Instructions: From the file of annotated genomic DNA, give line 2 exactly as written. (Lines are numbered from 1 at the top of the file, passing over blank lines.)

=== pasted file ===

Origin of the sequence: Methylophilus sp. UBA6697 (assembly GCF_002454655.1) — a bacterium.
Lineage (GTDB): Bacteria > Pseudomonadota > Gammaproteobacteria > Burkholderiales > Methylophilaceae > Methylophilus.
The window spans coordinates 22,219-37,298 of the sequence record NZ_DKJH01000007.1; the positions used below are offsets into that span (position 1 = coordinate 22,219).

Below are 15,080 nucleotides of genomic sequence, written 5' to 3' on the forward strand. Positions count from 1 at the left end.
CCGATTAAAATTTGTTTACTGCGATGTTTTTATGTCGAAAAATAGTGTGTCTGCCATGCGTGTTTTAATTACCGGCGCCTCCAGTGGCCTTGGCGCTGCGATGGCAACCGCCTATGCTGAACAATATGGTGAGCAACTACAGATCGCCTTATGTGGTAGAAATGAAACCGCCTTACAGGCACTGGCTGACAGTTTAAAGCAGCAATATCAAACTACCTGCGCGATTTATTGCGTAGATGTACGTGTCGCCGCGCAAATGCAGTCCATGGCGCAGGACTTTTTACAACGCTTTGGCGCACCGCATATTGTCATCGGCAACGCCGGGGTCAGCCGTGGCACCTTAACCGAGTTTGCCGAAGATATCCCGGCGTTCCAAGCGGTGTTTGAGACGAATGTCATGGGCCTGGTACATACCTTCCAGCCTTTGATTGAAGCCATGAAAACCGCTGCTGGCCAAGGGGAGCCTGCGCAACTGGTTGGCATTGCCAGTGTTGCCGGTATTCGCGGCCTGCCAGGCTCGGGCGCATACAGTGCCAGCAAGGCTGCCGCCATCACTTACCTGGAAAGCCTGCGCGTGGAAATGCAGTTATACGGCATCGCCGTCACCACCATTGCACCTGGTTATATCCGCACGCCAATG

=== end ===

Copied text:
Lineage (GTDB): Bacteria > Pseudomonadota > Gammaproteobacteria > Burkholderiales > Methylophilaceae > Methylophilus.